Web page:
She meant it too. We did lots of writing. Even our tests were often essay tests, and she expected the same level of perfection with grammar in tests as she did in our essays. If I made a grammar mistake, I would be required to look up and write the grammar rule and turn it in to her.

But it was not just grammar for us to learn that year. She would not abide by sloppy thinking. "Something is not this or that way just because you say so. Show me. Prove it to me." Occasionally she would engage us in a particularly fiery topic. In a time before women's liberation, one of the hottest was the day she announced "Women are superior to men. Look at Madam Curie. What a mind. What a person. What do you all think?"

The boys lined up of course to defend their sex. I was trying to stay silent and unnoticed. One said, "Of course men are superior. Look at who all has been president? Who are most of the scientists? Who are our leaders?"

"What makes men better? Just because our society is skewed against women does not make them better. Each defender of the male sex got a book report to write for not using adequate reasoning. The girls in class did not fare much better. Either they went along with what the boys said, or tried to argue for women without any facts to back them up. They got reports as well.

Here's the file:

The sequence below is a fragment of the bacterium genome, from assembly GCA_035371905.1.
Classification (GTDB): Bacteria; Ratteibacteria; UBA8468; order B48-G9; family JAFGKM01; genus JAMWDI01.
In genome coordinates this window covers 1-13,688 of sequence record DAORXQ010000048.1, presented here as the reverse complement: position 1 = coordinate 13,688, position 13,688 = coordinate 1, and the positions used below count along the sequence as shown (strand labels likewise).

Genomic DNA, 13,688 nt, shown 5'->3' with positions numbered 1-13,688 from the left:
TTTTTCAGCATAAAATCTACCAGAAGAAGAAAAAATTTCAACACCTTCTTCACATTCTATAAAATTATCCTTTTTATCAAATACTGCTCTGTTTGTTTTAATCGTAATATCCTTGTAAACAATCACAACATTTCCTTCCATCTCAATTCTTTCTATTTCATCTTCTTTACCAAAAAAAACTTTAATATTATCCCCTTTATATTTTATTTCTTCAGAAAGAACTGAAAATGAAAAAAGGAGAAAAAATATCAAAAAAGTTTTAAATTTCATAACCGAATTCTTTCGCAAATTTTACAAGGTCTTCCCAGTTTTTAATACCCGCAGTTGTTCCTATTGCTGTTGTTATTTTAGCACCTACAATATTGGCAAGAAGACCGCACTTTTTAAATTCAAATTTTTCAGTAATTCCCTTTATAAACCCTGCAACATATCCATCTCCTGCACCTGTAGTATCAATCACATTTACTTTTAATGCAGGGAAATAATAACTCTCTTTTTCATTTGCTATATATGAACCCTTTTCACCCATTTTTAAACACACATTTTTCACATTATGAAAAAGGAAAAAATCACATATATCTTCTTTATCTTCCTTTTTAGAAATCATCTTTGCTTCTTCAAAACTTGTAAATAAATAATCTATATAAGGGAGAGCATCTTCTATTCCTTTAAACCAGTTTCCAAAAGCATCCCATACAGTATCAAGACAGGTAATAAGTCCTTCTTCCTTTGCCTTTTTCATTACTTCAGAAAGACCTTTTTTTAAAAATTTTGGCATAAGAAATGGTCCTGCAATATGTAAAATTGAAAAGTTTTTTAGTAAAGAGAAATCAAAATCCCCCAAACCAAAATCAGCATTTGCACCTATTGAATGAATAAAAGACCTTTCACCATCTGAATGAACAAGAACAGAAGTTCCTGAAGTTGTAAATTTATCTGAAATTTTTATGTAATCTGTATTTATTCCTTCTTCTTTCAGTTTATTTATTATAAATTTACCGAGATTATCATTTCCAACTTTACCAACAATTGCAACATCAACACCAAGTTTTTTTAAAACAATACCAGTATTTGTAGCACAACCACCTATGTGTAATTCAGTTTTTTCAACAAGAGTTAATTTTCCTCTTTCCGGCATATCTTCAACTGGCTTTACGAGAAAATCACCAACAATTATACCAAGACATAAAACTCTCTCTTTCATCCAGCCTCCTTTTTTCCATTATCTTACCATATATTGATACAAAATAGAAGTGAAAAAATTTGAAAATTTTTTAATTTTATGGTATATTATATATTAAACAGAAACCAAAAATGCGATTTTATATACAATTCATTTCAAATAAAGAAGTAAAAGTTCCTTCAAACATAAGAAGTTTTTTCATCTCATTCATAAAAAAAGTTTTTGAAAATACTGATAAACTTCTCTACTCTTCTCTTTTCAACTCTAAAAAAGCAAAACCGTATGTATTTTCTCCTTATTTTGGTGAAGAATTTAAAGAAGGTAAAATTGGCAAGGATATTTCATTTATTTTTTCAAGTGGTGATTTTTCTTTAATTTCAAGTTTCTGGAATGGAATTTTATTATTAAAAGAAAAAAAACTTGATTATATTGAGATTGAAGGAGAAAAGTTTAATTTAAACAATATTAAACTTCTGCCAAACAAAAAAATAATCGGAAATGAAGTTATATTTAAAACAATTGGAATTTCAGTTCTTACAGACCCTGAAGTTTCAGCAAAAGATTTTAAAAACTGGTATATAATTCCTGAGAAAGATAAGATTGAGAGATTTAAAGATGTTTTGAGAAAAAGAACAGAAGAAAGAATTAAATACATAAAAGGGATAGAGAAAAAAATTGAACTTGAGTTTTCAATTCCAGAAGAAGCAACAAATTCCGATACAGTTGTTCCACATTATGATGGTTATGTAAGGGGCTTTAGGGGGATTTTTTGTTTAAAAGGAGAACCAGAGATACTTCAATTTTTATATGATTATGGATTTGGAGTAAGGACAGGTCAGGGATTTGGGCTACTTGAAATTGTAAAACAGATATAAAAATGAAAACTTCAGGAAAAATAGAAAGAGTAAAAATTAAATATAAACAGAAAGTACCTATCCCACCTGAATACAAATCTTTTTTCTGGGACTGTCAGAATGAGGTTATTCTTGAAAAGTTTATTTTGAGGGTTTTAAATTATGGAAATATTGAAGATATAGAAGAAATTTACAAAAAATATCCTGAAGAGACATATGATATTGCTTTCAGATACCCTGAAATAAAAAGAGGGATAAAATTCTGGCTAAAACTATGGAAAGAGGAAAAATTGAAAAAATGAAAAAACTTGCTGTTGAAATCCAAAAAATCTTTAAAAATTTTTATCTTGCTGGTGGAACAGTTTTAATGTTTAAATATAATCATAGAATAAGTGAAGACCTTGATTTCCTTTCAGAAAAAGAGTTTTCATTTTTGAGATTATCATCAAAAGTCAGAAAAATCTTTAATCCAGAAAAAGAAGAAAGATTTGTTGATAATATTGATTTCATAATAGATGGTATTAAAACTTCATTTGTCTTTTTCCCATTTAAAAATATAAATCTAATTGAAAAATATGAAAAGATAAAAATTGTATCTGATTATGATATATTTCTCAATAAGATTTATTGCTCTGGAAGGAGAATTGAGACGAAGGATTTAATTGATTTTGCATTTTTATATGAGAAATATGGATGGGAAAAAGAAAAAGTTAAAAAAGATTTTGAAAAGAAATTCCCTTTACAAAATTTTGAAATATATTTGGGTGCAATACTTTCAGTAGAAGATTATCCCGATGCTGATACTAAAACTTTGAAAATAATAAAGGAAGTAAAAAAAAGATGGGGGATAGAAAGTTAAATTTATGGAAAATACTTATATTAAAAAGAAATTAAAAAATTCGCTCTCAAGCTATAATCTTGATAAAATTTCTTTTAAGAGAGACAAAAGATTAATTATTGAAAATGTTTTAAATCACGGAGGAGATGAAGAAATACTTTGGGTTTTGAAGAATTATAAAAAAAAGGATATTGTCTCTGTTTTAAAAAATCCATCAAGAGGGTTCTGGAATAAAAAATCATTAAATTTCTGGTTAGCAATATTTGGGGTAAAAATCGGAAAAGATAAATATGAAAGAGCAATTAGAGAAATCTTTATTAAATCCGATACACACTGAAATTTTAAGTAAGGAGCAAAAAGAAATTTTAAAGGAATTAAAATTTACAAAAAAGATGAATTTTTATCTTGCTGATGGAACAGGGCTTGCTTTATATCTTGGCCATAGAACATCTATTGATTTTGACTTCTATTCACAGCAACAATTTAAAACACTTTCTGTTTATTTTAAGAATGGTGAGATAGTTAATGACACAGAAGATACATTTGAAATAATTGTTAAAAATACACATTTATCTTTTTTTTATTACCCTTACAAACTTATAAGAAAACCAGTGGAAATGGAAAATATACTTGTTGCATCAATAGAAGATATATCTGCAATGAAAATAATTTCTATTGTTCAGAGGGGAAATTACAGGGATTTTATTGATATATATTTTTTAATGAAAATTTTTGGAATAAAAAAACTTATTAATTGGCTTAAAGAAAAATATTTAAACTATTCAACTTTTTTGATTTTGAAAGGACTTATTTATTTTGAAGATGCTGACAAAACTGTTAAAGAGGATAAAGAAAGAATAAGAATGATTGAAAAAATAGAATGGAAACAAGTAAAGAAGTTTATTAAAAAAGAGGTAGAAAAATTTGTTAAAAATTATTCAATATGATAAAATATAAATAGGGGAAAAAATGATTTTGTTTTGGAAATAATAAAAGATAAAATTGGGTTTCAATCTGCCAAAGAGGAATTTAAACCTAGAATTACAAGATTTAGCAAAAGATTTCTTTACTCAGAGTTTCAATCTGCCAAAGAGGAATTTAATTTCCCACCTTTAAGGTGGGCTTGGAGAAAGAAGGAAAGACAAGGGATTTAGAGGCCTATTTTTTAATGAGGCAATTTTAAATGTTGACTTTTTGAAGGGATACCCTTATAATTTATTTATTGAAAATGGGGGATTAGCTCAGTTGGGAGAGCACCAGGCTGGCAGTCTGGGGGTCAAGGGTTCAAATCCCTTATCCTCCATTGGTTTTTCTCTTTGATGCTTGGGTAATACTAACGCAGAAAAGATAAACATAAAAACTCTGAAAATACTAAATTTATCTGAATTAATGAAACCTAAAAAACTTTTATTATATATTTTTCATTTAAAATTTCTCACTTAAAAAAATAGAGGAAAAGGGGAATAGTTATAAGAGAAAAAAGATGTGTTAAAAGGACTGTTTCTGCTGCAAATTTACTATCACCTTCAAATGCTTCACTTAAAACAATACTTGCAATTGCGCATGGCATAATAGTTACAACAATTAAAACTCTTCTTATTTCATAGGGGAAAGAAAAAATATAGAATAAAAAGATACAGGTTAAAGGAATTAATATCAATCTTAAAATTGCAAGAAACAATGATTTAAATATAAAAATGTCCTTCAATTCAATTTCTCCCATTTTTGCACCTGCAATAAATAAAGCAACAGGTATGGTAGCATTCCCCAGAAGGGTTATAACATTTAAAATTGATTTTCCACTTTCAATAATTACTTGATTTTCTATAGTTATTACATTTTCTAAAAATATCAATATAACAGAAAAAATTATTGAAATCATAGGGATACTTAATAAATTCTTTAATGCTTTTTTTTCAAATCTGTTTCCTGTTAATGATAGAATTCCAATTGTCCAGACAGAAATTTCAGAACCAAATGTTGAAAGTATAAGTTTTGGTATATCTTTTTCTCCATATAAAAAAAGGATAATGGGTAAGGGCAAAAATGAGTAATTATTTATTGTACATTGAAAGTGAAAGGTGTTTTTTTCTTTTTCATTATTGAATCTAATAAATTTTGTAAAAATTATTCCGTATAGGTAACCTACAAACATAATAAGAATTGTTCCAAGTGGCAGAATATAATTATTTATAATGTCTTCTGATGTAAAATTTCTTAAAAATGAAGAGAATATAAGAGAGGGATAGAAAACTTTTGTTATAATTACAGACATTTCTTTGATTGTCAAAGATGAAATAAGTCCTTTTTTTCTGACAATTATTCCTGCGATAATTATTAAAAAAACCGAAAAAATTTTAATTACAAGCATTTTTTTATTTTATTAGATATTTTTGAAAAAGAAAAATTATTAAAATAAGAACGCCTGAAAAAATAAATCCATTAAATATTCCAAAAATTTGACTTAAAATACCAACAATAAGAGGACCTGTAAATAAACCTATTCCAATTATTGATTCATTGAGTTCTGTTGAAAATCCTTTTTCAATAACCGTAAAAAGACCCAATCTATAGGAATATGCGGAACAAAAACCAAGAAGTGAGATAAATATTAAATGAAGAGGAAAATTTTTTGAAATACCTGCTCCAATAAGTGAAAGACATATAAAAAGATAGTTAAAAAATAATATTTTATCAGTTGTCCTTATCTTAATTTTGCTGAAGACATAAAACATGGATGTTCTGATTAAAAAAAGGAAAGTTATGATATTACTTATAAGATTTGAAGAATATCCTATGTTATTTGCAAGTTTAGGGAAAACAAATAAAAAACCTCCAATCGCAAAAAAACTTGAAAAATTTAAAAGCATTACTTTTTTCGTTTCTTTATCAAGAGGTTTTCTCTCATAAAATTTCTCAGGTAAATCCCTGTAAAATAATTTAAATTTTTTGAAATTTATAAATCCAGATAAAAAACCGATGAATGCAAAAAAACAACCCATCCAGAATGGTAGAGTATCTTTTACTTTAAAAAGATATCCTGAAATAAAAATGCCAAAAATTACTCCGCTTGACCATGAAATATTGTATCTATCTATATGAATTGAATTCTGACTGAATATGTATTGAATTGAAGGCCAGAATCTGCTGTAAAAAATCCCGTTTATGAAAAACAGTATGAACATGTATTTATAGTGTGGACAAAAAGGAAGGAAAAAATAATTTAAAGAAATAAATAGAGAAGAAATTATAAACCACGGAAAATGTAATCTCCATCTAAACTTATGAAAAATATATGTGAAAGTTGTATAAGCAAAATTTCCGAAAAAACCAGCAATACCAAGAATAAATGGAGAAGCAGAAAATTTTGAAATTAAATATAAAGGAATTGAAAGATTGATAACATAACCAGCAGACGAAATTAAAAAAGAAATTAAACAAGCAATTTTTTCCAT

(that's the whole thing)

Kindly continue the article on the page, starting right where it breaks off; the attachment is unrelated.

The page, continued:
Then she looked over at me. "What do you think?"

All eyes were on me and I hated it. I opened my mouth. "I don't think it is that men or women are superior. It is more individual and some individuals do better at some things than others. Madam Curie was a very good chemist, but could she run a country? Another woman might be able to run a country better. We haven't had a chance to find out yet." Actually we still haven't but I've a hunch I was on the right track there. "I know some girls who play softball much better than I do. We are all human, and each have our own sets of skills."

She smiled. That time I got it right, and she added 5 badly points needed to my score. She was teaching us skills in presenting ideas cogently and requiring us to think critically. Critical thinking I believe is one of the highest of attributes and too many teachers miss the mark in teaching students then and now.